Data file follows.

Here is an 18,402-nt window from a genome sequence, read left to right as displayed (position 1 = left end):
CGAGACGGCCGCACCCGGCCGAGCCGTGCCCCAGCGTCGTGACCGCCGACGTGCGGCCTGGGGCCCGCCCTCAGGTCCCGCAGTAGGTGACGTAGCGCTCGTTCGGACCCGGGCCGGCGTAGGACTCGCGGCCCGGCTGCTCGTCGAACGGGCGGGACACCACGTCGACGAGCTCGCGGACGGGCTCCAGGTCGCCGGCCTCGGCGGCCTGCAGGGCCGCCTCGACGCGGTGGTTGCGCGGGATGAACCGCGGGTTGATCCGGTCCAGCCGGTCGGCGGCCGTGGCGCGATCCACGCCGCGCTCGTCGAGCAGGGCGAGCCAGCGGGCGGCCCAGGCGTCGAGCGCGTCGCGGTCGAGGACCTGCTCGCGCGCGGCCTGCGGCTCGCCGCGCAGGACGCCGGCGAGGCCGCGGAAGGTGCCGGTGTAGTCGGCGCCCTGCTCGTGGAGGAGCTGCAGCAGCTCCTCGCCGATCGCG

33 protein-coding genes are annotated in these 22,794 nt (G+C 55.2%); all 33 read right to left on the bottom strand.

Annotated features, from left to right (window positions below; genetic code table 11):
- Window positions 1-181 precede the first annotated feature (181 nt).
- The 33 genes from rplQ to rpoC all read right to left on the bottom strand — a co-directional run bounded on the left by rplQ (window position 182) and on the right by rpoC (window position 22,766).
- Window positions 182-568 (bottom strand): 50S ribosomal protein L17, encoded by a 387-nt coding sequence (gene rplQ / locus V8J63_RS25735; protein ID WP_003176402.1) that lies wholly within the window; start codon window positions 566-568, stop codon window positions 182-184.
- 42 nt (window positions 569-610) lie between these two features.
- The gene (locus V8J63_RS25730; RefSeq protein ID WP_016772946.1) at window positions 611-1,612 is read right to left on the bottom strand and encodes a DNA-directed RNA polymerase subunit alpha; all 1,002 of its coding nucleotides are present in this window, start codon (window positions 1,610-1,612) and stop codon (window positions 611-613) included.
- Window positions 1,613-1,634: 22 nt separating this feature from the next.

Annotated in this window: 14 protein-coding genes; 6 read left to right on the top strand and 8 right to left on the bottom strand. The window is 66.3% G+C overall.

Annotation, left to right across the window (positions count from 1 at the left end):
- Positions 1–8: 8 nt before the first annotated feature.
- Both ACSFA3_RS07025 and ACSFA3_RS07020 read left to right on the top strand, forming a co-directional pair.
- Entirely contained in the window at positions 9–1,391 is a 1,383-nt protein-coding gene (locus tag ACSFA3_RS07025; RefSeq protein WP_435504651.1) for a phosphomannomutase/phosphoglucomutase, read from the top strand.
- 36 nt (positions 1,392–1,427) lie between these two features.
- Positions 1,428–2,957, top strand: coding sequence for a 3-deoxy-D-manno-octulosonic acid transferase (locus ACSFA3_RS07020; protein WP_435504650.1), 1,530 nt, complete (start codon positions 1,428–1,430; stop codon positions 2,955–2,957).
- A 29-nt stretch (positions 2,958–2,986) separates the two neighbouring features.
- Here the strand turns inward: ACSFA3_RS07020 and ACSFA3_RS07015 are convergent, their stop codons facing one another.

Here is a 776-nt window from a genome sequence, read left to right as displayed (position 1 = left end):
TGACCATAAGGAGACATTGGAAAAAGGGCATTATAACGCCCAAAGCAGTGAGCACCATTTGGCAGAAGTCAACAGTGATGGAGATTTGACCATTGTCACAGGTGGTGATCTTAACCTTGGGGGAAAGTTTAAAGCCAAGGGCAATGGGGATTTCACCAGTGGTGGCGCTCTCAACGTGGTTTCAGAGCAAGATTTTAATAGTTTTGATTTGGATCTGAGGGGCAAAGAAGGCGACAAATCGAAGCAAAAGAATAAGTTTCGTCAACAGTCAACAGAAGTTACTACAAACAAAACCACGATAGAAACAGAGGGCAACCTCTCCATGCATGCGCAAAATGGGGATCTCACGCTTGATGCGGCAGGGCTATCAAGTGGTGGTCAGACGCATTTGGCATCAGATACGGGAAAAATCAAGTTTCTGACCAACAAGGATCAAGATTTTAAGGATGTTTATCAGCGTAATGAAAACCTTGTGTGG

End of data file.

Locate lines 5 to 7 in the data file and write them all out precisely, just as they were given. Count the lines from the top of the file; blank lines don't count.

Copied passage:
- Window positions 1-181 precede the first annotated feature (181 nt).
- The 33 genes from rplQ to rpoC all read right to left on the bottom strand — a co-directional run bounded on the left by rplQ (window position 182) and on the right by rpoC (window position 22,766).
- Window positions 182-568 (bottom strand): 50S ribosomal protein L17, encoded by a 387-nt coding sequence (gene rplQ / locus V8J63_RS25735; protein ID WP_003176402.1) that lies wholly within the window; start codon window positions 566-568, stop codon window positions 182-184.